Although the focus of this paper is on one of the attenuation techniques used in the TRMM PR, the TRMM set of sensors also includes the TRMM Microwave Imager (TMI), the visible and infrared scanner (VIRS), as well as two related Earth Observing System instruments: the Clouds and the Earth’s Radiant Energy System and the Lightning Imaging Sensor (Kummerow et al. 1998). The complementarity of the sensors is a critical aspect of the TRMM concept. Because the PR provides high-resolution vertical information on rain rate, hydrometeor phase state, and stratiform/convective classification over both land and ocean, it can be used to improve the TMI rain retrievals over the broader swath of that instrument. The TMI PR results can be used to test, and potentially to improve, the accuracy of the VIRS retrievals not only on the TRMM satellite but on the instruments on geostationary platforms.

Path-attenuation estimates and reliability

Rain-rate algorithms

Although the main purpose of the paper is to describe how the path attenuation is estimated by SRT, it is important to understand the way in which this quantity is used in reconstructing the range profiles of radar reflectivity and rain rate. To do this, it is convenient to define a measured radar reflectivity factor Zm and its relationship to the actual value Z and the radar return power P at range r by
i1520-0450-39-12-2053-E1
where k is the specific attenuation (dB km−1), C is the radar constant, and |K|2, the dielectric factor, is by convention taken to be equal to 0.93. Using k = αZβ, the solution to Z can be written as
ZrZmrcqSr−1/β
where q = 0.2 ln10β, c is a constant, and S(r) = r0α(s)Zβm(s) ds. If the condition Z(r = 0) = Zm(r = 0) is imposed, then c = 1 and the Hitschfeld–Bordan solution is recovered. If Z(r) at the range rs just above the surface is set equal to Zm(rs) exp(0.1 ln10A), where A is the SRT estimate of the two-way path-integrated attenuation (PIA), then c = qS(rs) + exp(−0.1β ln10A), a result that is equivalent to the final-value solution given by Marzoug and Amayenc (1994). If we wish to retain the condition that Z(r = 0) = Zm(r = 0) but modify the path attenuation to be consistent with the SRT estimate, either α or C (calibration constant) can be adjusted (Meneghini et al. 1983; Meneghini and Nakamura 1990). In the first case, the α-adjustment estimate is given by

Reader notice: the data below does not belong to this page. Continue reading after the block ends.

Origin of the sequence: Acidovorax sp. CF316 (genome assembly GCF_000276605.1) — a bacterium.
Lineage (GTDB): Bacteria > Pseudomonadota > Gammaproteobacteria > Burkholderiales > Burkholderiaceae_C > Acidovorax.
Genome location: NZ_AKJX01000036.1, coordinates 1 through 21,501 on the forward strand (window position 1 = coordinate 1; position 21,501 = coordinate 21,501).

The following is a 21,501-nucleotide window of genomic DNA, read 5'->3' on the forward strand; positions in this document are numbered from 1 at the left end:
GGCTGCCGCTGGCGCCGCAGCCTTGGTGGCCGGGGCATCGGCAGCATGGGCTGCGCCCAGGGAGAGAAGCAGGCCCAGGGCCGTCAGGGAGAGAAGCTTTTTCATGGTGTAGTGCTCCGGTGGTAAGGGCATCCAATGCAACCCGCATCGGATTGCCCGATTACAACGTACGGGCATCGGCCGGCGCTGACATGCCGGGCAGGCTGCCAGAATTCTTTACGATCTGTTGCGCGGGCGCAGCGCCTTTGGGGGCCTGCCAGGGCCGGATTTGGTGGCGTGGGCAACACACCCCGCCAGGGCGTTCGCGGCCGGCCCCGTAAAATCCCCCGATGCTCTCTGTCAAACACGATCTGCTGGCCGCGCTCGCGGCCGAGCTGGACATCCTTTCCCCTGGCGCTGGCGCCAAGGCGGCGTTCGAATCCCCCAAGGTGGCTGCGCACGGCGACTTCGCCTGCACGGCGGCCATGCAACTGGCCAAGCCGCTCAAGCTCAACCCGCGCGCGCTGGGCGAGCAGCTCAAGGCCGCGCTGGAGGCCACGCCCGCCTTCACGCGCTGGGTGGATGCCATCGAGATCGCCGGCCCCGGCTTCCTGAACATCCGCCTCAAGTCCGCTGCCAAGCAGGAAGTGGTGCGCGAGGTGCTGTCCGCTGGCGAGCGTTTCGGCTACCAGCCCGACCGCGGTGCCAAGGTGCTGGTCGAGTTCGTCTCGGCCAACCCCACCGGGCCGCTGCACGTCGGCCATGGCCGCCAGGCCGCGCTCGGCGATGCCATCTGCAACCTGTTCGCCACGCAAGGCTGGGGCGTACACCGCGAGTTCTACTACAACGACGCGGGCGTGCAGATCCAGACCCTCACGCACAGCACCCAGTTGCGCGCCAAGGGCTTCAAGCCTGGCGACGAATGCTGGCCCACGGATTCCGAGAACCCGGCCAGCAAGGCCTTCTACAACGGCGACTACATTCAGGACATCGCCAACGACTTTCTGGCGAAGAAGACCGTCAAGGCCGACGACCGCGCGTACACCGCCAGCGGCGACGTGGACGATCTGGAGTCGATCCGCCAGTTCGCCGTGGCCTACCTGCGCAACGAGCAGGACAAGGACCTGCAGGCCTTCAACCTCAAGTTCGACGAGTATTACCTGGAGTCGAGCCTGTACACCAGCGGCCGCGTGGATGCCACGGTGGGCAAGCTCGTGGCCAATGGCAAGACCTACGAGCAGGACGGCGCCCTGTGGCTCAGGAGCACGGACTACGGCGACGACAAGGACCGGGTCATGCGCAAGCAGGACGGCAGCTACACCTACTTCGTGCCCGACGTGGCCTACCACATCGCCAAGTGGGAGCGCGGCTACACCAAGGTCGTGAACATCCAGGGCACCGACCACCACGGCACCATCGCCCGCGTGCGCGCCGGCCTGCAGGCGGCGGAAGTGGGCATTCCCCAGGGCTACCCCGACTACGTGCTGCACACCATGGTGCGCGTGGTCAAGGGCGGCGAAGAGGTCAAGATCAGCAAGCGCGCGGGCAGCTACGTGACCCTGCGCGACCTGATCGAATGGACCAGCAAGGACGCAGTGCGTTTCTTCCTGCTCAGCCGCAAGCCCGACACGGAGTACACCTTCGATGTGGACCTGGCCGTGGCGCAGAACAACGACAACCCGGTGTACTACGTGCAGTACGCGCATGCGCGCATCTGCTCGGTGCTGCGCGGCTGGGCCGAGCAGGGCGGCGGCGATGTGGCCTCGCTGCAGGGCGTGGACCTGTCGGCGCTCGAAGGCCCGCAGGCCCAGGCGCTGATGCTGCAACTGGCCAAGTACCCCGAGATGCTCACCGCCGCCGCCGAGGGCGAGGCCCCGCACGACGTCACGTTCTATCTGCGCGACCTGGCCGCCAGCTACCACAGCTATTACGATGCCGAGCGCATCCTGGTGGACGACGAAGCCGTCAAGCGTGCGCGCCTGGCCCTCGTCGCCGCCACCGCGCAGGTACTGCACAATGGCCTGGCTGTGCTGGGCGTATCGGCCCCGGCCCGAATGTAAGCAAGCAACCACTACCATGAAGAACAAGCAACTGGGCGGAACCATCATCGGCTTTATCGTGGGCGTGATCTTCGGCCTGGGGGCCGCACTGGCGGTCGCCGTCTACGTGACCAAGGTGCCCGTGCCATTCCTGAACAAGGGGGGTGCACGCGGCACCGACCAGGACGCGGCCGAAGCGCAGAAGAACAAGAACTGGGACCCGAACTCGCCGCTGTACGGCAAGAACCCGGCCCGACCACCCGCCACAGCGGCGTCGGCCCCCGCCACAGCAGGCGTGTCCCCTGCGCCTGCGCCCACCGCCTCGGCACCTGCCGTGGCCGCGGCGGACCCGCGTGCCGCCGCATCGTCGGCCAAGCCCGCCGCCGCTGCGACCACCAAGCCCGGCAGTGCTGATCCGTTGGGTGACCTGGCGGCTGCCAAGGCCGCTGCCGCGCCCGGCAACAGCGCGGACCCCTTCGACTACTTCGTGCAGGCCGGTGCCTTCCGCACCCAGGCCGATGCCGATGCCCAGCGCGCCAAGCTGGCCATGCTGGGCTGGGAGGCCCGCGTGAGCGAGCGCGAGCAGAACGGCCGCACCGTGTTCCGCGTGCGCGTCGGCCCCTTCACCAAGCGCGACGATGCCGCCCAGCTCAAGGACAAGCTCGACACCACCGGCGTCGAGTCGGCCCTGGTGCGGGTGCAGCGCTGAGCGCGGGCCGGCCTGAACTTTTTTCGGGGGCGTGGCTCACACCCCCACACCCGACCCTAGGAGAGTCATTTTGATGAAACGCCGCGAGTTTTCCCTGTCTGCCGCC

ZαrZmroqSr−1/β
where
εo = [1 − exp(−0.1β ln10A)]/qS(rs).
A drawback of this solution is that SRT is used irrespective of its reliability. To modify it so that it tends to the Hitschfeld–Bordan (HB) solution at low values of the attenuation, where SRT is generally unreliable, and to SRT otherwise, a hybrid of the two estimates is constructed (Iguchi and Meneghini 1994; Iguchi et al. 2000). In the latest version of the operational algorithm, a maximum likelihood estimator provides the hybrid solution. In particular, Iguchi et al. (2000) consider the following conditional probability density function for PIA:
pθ1θ2
where θ1 and θ2 are related to the PIA estimates derived from the SRT and HB approaches, respectively. Using Bayes’s theorem and approximating the a priori densities, p(θ1|PIA) and p(θ2|PIA), the maximum value of (6) is determined as a function of the individual PIA estimates and their variances. From PIA, a corrected Z profile can be constructed. After accounting for effects of nonuniform beam-filling, the rain rate R follows from a power-law relationship of the form R = aZb (Iguchi et al. 2000). The remainder of the paper will focus on estimating the attenuation A and its reliability by means of SRT. The data are taken from version 4 of TRMM algorithm 2a21.